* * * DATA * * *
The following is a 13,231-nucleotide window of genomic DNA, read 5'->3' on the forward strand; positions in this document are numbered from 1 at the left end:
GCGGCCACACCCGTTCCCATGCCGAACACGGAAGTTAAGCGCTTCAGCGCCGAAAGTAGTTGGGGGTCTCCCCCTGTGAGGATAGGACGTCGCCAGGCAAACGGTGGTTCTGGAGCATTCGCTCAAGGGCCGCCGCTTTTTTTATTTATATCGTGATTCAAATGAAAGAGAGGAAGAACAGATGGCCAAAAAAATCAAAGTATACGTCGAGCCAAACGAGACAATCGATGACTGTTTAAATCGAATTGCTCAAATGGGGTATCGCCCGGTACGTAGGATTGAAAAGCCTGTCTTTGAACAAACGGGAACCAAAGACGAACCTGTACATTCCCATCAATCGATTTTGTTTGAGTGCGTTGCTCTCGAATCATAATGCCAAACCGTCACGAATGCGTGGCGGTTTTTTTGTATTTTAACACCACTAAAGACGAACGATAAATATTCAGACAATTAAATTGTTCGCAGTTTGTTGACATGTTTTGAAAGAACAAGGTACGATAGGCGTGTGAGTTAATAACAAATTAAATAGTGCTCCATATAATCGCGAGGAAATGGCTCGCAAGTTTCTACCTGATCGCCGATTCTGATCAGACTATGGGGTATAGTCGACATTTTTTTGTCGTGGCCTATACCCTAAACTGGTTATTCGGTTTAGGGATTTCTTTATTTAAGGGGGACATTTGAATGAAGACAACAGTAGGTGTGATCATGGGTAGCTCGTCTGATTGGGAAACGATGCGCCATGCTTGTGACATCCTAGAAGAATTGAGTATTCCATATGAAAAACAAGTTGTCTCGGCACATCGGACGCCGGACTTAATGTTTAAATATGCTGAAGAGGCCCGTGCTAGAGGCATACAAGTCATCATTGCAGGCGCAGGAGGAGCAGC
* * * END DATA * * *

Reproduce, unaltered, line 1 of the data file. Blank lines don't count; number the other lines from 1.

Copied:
The following is a 13,231-nucleotide window of genomic DNA, read 5'->3' on the forward strand; positions in this document are numbered from 1 at the left end: